The most obvious influence of the anarchist legacy in Maoist China, and perhaps its greatest co-optation, was during the Cultural Revolution (1966–1976). Mao encouraged youth to question elders, authority figures, and even party leaders. This led to much upheaval, acting as a cue for everyday folks to seize control of their lives from the stifling bureaucracy of the CCP. Dirlik notes the development of the Shengwulian federation in Hunan province. Taking their cue from Mao, they declared a people’s commune of China, recalling the best of Chinese anarchism during the days of Shifu’s circle in Shanghai. There were similar stories of groups and individuals striving towards direct democracy, taking the words of Mao to heart and pushing them toward an authentic anarchist re-organization of society through popular councils and committees. However this was not to be, for Mao’s real intention was not to empower everyday folks at the local and national level, but rather to consolidate his power within the CCP against a new generation of Party bureaucrats challenging his leadership. He used populist rhetoric and ordinary people as shock troops to help purge elements in the party disagreeable to him. The Cultural Revolution as cover for an intra-Party battle was seen outside of China among anti-authoritarian leftists as early as 1967 as Cajo Brendel’s “Theses on the Chinese Revolution” attests. This meant trouble for individuals and groups like the Shengwulian federation for when Mao and other party leaders saw their grip on society slipping away, they reigned in “the people” and ended the Cultural Revolution with brutal force. The CCP saw people’s power from below as a real threat to their control of state power through a means of collectivist state capitalism. Like the anarchists and early CCP members who chose the strategy of a popular front with the KMT, everyday folks during the Cultural Revolution who took Mao’s populist rhetoric at face value were dealt a harsh lesson in the limits of democracy when it is offered by progressive rulers from above.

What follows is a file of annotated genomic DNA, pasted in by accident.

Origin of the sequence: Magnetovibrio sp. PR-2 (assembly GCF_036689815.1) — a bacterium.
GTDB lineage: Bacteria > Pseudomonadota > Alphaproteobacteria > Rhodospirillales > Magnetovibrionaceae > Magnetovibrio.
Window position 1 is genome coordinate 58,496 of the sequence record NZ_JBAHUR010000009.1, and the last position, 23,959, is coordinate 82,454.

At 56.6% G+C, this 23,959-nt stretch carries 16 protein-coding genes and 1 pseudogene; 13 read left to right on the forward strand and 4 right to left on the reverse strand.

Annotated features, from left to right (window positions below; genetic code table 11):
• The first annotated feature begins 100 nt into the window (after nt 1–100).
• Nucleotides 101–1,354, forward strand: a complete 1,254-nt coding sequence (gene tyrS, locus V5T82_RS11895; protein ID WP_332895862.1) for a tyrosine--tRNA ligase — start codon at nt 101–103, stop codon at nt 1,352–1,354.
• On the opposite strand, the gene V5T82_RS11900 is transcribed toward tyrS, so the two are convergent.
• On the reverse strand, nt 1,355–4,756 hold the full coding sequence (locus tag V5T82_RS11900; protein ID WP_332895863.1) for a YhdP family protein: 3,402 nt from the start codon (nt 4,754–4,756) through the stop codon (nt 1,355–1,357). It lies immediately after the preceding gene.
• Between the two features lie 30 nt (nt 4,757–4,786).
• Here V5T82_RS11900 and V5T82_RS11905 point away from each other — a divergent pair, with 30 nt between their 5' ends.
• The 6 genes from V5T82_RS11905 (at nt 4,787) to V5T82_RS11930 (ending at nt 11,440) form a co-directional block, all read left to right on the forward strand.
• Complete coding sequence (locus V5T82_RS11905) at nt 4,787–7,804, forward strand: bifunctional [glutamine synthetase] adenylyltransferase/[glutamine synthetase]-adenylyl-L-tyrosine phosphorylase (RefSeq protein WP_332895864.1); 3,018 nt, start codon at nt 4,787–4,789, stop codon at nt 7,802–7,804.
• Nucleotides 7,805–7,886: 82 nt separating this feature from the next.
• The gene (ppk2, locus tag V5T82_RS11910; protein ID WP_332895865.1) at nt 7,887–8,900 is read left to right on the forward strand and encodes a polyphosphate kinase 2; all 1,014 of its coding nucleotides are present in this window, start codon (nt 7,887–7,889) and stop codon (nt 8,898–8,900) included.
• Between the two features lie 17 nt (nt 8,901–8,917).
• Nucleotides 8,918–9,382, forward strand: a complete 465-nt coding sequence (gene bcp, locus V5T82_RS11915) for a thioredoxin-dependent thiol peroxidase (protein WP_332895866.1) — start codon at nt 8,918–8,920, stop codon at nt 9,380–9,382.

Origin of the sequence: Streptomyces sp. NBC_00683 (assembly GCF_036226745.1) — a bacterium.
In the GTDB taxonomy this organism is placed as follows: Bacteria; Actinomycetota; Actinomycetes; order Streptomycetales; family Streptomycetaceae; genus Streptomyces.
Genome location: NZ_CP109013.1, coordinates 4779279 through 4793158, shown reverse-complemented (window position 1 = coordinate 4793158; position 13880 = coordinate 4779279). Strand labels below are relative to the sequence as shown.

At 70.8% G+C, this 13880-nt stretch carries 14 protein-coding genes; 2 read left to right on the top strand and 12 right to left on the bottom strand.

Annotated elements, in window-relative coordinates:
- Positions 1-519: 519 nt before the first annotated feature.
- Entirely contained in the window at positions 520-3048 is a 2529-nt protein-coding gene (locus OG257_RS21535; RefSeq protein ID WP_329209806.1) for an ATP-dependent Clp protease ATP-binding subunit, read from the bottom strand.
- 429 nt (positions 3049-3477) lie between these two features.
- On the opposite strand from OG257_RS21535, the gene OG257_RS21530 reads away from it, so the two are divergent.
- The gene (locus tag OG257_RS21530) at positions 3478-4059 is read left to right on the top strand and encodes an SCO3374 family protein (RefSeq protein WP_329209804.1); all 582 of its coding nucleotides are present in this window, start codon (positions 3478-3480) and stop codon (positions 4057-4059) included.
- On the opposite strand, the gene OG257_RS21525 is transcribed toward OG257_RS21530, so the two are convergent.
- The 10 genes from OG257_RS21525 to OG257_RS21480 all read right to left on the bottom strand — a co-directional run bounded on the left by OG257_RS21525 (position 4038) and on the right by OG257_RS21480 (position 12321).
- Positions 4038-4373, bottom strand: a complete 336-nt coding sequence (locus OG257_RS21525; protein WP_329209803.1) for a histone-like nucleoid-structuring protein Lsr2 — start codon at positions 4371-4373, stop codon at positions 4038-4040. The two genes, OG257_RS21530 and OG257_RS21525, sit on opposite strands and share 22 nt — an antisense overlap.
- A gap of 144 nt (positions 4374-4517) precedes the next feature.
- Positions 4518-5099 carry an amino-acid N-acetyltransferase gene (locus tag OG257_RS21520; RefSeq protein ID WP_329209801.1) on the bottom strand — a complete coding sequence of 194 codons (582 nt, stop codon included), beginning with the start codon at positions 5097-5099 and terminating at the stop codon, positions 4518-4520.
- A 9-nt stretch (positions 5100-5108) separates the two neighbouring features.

Dirlik penned Anarchism in the Chinese Revolution during the uprising of students and other individuals in Tiananmen Square in 1989. He suggested this revolt showed that people in China and the world over were looking outside of socialism for democracy, hence showing that the “socialist revolution” in China was not living up to its promise. Yet it was long before 1989 that many people in China knew the so-called leaders of revolution in China were not up to the task of democracy, be they workers in Shanghai in 1927 repressed by the Kuomintang, peasants in the 1950s starved to death under the state capitalist policies of the Mao Zedong and the CCP during the “Great Leap Forward”, or the people’s commune of the Shengwulian federation in Hunan province who took Mao’s ideas of a Cultural Revolution to heart, only to be crushed by his army. The histories of anarchism and revolutionary democratic movements from below have a proud history in 20th century China. Yet they continue to be crushed today by a government that, during the time of Mao Zedong, cloaked ruthless state capitalist economic development and political centralization in language, culture, and social forms introduced to China through anarchism and other popular democratic philosophies.

Today that revolutionary veneer is largely lifted as the CCP pursues capitalist policies more akin to the United States and Western Europe. This is not to say revolutionary democratic struggles from below are not on the horizon. Everyday Chinese workers, farmers, and unemployed migrant folks are resisting in their own forms, as individuals or more importantly as groups or communities against economic and social repression. When these various, disparate struggles will connect into a nation-wide movement only time will tell. As Asian, Asian American, and other activists and concerned citizens living here in the United States, it is important we tell the history of anarchist influence in the Chinese revolution. We must be willing to share its victories and defeats and its strengths and weaknesses in philosophy and organization. This will inform our own struggles for democratic and anti-racist communities be they in China, the United States, or elsewhere in the Asian world. Arif Dirlik’s thorough study of Chinese anarchism makes an important contribution to these tasks.